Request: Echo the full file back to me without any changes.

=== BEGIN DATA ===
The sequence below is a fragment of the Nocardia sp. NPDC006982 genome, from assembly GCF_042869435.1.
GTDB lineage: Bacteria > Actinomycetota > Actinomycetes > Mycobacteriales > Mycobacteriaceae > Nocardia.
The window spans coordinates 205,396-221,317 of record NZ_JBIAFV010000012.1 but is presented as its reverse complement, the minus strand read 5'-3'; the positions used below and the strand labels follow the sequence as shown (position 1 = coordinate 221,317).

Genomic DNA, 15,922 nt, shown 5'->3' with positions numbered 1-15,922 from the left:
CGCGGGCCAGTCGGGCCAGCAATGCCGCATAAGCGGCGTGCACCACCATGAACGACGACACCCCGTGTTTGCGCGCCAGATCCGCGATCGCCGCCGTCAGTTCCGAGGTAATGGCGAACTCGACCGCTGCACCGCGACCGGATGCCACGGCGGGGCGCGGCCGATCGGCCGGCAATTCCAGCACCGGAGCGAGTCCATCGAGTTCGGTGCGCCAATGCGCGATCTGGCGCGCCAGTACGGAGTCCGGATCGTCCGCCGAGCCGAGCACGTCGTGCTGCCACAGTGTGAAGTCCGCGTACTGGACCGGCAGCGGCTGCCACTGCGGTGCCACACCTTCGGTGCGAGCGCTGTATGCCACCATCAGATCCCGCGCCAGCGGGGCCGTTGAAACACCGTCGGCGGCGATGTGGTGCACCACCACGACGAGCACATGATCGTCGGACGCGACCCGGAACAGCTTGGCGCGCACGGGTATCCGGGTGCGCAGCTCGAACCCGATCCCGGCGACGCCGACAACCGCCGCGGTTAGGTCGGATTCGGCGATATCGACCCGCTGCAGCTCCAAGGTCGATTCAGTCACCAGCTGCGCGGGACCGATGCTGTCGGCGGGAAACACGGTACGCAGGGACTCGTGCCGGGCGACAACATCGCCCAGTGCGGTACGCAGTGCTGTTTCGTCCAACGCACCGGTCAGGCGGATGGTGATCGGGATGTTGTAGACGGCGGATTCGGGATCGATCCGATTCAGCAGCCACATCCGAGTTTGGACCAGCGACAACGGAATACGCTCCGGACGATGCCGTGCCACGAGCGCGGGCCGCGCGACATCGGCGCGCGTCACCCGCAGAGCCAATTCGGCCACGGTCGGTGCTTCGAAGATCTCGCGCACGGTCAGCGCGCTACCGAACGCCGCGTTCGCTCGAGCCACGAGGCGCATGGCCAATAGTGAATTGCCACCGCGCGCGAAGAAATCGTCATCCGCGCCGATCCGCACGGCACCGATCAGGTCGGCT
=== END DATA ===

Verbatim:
The sequence below is a fragment of the Nocardia sp. NPDC006982 genome, from assembly GCF_042869435.1.
GTDB lineage: Bacteria > Actinomycetota > Actinomycetes > Mycobacteriales > Mycobacteriaceae > Nocardia.
The window spans coordinates 205,396-221,317 of record NZ_JBIAFV010000012.1 but is presented as its reverse complement, the minus strand read 5'-3'; the positions used below and the strand labels follow the sequence as shown (position 1 = coordinate 221,317).

Genomic DNA, 15,922 nt, shown 5'->3' with positions numbered 1-15,922 from the left:
CGCGGGCCAGTCGGGCCAGCAATGCCGCATAAGCGGCGTGCACCACCATGAACGACGACACCCCGTGTTTGCGCGCCAGATCCGCGATCGCCGCCGTCAGTTCCGAGGTAATGGCGAACTCGACCGCTGCACCGCGACCGGATGCCACGGCGGGGCGCGGCCGATCGGCCGGCAATTCCAGCACCGGAGCGAGTCCATCGAGTTCGGTGCGCCAATGCGCGATCTGGCGCGCCAGTACGGAGTCCGGATCGTCCGCCGAGCCGAGCACGTCGTGCTGCCACAGTGTGAAGTCCGCGTACTGGACCGGCAGCGGCTGCCACTGCGGTGCCACACCTTCGGTGCGAGCGCTGTATGCCACCATCAGATCCCGCGCCAGCGGGGCCGTTGAAACACCGTCGGCGGCGATGTGGTGCACCACCACGACGAGCACATGATCGTCGGACGCGACCCGGAACAGCTTGGCGCGCACGGGTATCCGGGTGCGCAGCTCGAACCCGATCCCGGCGACGCCGACAACCGCCGCGGTTAGGTCGGATTCGGCGATATCGACCCGCTGCAGCTCCAAGGTCGATTCAGTCACCAGCTGCGCGGGACCGATGCTGTCGGCGGGAAACACGGTACGCAGGGACTCGTGCCGGGCGACAACATCGCCCAGTGCGGTACGCAGTGCTGTTTCGTCCAACGCACCGGTCAGGCGGATGGTGATCGGGATGTTGTAGACGGCGGATTCGGGATCGATCCGATTCAGCAGCCACATCCGAGTTTGGACCAGCGACAACGGAATACGCTCCGGACGATGCCGTGCCACGAGCGCGGGCCGCGCGACATCGGCGCGCGTCACCCGCAGAGCCAATTCGGCCACGGTCGGTGCTTCGAAGATCTCGCGCACGGTCAGCGCGCTACCGAACGCCGCGTTCGCTCGAGCCACGAGGCGCATGGCCAATAGTGAATTGCCACCGCGCGCGAAGAAATCGTCATCCGCGCCGATCCGCACGGCACCGATCAGGTCGGCT